From waterfalls to towering rocky cliffs, the North Shore will impress and inspire you at every turn. One of the most iconic spots along Highway 61, Split Rock Lighthouse, is not only famous to the North Shore but Minnesota in general. You can either drive or walk to Pebble Beach. If you choose to walk, it’s about ten minutes through a densely wooded path before the view opens up to breathtaking views of Lake Superior. This is a great spot to stop and take photos or cool off by dipping your toes in the cold lake water.

You can also take a tour of the lighthouse and learn all about its history!

28. Sugarloaf Cove

Raarup Adventures: We’re a local adventure couple that enjoys all things travel, outdoors, and food-related.

Sugarloaf Cove is a favorite and has been more of a yearly tradition since we began visiting the North Shore in 2015. We’ve visited this spot in the winter and summer, and it is gorgeous in all seasons, but our favorite is during the summer.

Be prepared for a bit of a steeper walk down to the cove, although most of the path has been redone with stairs. The cove is secluded and quiet, and most times there’s no one else there. We love hiking out to the point of the peninsula for gorgeous views of Lake Superior, bringing a picnic to eat there, skipping rocks, and hunting for agates.

Occasionally you’ll see some deer, minnows, and lots of chipmunks and squirrels. Please make sure to bring out everything you bring with you and be respectful of your surroundings.

29. Tettegouche State Park

Galavant GalI’m excited to share with you my adventures as I galavant around both near and far, exploring everyday adventures through my camera lens.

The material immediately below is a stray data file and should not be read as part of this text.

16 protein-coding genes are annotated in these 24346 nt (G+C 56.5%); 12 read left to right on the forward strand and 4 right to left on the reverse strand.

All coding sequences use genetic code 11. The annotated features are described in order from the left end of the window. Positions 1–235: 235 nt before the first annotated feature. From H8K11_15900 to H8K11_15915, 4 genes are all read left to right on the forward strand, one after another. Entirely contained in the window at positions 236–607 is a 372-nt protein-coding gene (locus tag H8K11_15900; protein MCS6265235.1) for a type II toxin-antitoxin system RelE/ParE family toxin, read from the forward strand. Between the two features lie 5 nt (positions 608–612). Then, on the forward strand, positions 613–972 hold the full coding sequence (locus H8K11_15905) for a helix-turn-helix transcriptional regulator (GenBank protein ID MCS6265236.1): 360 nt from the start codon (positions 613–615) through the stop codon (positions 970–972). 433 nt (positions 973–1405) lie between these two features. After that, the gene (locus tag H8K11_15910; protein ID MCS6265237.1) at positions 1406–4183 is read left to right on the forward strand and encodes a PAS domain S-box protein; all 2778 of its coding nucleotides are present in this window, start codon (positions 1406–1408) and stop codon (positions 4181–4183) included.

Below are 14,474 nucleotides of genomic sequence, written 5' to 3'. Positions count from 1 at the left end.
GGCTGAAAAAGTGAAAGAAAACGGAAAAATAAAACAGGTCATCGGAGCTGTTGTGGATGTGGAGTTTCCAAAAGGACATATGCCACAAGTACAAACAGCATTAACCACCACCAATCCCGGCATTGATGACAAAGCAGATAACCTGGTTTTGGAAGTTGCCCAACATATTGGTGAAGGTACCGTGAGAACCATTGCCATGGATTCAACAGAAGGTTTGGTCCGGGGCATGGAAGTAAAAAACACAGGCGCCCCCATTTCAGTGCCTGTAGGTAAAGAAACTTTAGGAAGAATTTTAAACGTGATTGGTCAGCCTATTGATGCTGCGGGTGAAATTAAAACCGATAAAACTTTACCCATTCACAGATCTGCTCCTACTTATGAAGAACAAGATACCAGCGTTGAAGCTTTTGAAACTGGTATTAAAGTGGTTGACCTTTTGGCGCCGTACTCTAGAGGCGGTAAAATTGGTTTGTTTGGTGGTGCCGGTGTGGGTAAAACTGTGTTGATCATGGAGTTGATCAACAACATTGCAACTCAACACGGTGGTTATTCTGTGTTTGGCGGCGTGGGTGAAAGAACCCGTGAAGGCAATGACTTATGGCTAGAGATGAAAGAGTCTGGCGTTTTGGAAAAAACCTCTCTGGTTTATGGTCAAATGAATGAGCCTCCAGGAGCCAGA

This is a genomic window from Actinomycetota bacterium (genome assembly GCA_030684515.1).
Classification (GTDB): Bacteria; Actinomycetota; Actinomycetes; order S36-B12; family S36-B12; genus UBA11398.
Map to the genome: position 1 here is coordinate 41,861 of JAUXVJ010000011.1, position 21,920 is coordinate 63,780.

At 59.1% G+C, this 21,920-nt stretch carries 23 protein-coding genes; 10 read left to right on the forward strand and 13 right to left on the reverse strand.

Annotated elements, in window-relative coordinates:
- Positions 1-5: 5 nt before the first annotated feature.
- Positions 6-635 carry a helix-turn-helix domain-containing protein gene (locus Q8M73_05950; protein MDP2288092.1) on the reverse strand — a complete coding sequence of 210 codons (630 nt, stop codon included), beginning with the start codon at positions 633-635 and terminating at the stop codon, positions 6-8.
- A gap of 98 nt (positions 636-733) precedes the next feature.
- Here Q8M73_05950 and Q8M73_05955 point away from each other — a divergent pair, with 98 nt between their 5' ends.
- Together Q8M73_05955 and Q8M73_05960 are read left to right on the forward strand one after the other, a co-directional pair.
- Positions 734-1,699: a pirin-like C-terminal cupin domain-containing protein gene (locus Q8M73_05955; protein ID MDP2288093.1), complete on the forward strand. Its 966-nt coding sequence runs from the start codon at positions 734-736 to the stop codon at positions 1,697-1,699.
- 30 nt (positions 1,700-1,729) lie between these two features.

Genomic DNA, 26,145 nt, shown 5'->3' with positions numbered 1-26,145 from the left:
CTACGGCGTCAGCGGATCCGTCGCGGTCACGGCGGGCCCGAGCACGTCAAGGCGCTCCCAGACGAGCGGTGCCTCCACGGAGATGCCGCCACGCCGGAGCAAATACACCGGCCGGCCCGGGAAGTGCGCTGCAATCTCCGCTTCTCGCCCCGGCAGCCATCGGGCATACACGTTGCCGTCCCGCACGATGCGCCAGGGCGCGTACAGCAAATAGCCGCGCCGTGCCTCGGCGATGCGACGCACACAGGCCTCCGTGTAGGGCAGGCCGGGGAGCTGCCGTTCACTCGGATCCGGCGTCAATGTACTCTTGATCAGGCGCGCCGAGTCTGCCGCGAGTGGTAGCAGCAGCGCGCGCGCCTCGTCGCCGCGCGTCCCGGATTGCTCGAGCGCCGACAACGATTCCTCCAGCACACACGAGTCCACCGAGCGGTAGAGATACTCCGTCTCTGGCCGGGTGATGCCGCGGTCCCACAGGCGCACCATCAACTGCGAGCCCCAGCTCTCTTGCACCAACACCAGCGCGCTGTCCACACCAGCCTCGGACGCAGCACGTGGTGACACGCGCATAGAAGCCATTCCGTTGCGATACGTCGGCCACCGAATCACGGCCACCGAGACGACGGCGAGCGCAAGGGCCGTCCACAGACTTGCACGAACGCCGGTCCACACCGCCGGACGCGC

Tettegouche State Park is the largest state park as you make your way north along Lake Superior. Easily assessable from Highway 61, the stunning shoreline scenery includes two magnificent cliffs, Shovel Point and Palisade Head. 

The rest of the 9,346 acres of the park are more inland and include the Baptism River, several lakes, semi-mountainous trails, undisturbed hardwood forests, over 20 miles of hiking trails, and a series of waterfalls. 

The High Falls of the Baptism River, aptly named for being the highest waterfall located entirely in Minnesota, is absolutely worth the number of stairs you’ll need to climb in order to see it! Depending on where you start, the hike to the falls is either 1 mile or 3 miles round trip. 

30. Vermillion Falls Park

Leah B Lively: Leah loves to create, find and share memorable experiences that create joy! If she’s not traveling, she’s sure to be trying a new restaurant, exploring a park, or finding fun creative things to do at home!

If you’re looking for a fun, scenic, outdoor activity close to the Twin Cities, definitely check out Vermillion Falls Park. Located just 40 minutes southeast of Minneapolis, in Hastings, the park offers incredible views of a waterfall set right next to a gorgeous old factory. 

Vermillion Falls is also just minutes from the historic downtown area of Hastings. So, if you make the trip you could also explore the charming city while you’re at it!

The park is free and offers an observation deck, scenic waterfall views, walking trails, and rentable picnic pavilions.

We spent about an hour at Vermillion Falls, taking the trails to get up close to the waterfall, but you could spend more or less time depending on if you want to walk the trails or have a picnic!

From the observation deck, which is just steps from the parking lot, you can see the view pictured above! For more pictures see my full blog post on Vermillion Falls.

31. Voyageur National Park